Increased Risk of Rare Cancer as DES Daughters Age
Diethylstibestrol (DES) is a drug that used to be given to pregnant women to prevent miscarriages and premature births. In 1971, the Food and Drug Administration told doctors to stop prescribing DES because it was linked to a rare type of cancer, clear cell adenocarcinoma of the vagina and cervix (CCA). About 2 to 4 million mothers and their babies in the United States may have been exposed to DES, mostly between 1947 and 1971.
The link between DES and CCA was first found in young women who were exposed to DES before they were born, often called “DES Daughters.” As DES Daughters get older, they still may be more likely to get CCA. This study compared the risk of getting CCA between women who were born between 1947 and 1971 to women who were born before 1947 or after 1971. Because data were available covering the entire country over many years, it was possible to study patterns in this rare cancer. The data came from two federal cancer registry programs, the National Program of Cancer Registries (NPCR) and the Surveillance, Epidemiology, and End Results (SEER) program.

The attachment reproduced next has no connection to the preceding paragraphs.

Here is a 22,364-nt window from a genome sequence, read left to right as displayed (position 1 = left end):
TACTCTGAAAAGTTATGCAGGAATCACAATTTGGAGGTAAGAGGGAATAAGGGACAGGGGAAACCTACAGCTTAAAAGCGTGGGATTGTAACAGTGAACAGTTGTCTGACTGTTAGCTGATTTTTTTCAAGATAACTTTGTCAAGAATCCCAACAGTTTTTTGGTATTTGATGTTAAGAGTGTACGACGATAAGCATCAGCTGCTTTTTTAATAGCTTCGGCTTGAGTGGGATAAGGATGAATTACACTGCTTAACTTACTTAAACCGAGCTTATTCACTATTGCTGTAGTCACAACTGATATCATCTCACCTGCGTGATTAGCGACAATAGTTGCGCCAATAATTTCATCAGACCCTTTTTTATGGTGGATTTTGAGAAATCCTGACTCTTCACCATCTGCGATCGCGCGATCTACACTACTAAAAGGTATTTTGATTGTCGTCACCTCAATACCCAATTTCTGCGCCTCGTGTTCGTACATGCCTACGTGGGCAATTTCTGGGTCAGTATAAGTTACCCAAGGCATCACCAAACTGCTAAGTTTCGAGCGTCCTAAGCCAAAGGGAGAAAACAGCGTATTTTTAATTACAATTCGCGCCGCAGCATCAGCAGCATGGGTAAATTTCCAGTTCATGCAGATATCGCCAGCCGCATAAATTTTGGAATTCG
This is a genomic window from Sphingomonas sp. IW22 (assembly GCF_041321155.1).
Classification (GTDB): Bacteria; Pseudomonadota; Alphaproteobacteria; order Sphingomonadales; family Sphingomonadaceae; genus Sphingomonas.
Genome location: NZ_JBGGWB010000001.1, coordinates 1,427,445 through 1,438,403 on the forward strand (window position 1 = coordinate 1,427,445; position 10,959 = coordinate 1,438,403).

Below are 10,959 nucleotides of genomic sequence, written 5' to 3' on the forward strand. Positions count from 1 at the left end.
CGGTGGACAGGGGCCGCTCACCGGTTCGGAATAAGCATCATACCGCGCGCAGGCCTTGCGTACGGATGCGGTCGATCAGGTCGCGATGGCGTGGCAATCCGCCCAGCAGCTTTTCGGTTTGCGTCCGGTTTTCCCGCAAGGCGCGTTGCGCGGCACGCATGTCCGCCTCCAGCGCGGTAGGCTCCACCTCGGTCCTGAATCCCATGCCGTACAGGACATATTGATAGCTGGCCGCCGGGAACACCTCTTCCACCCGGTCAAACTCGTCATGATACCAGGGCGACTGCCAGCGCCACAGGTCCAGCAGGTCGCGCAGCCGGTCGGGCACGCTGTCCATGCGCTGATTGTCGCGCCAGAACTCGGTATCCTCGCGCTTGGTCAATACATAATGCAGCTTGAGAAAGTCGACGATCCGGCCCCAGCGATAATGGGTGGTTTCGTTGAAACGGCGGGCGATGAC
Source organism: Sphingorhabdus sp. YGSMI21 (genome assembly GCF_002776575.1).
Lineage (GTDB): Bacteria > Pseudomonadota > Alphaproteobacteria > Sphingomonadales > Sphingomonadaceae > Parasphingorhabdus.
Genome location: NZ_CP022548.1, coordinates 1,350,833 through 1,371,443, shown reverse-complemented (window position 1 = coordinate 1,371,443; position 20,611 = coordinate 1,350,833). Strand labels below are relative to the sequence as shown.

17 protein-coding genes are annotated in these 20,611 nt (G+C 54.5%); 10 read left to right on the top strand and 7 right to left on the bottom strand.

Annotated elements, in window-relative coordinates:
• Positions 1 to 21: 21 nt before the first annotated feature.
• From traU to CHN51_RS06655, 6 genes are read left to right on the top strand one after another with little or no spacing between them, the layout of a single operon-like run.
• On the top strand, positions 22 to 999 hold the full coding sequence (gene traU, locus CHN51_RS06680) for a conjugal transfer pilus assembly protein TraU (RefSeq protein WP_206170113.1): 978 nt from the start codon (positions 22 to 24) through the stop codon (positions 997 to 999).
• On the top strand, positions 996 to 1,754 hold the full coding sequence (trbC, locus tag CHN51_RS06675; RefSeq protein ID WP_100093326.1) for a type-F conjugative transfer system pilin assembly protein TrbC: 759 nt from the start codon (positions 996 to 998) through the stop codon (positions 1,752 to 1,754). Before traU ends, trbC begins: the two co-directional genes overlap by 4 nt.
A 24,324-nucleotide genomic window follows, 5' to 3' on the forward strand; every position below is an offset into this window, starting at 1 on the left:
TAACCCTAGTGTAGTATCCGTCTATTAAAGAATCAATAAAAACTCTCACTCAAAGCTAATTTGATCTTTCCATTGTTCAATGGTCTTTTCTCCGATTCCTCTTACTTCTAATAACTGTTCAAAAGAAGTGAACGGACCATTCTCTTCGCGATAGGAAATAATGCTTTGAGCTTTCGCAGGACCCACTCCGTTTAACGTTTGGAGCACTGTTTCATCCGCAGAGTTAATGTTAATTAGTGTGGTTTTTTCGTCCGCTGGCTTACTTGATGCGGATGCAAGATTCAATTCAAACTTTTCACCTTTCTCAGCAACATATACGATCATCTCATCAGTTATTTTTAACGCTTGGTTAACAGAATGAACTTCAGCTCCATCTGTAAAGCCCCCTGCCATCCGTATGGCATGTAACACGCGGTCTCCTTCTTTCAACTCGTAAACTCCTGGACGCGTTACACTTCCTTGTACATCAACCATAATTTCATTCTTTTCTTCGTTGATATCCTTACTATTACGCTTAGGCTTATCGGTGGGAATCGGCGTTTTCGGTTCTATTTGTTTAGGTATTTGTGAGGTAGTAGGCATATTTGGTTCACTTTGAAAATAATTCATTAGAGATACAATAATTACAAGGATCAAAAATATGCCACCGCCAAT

- Women who were born between 1947 and 1971 got CCA more than other women.
- More cases of CCA than expected were diagnosed among women ages 40 to 54 years from 1998 to 2006. These women were born when DES was given during pregnancy.
- Women who were exposed to DES before they were born may still be more likely to get CCA as they get older.
- CCA is still very rare even in women who were exposed to DES.
- Doctors should ask women if they know if their mother took DES while pregnant. This information may help when making decisions about cancer screening tests.
Women who were exposed to DES before they were born should get Pap tests to screen for cervical cancer more often than other women, and cell samples should also be taken from the upper vagina for testing.
Smith EK, White MC, Weir HK, Peipins LA, Thompson TD. Higher incidence of clear cell adenocarcinoma of the cervix and vagina among women born between 1947 and 1971 in the United States. Cancer Causes and Control 2012;23(1):207–211.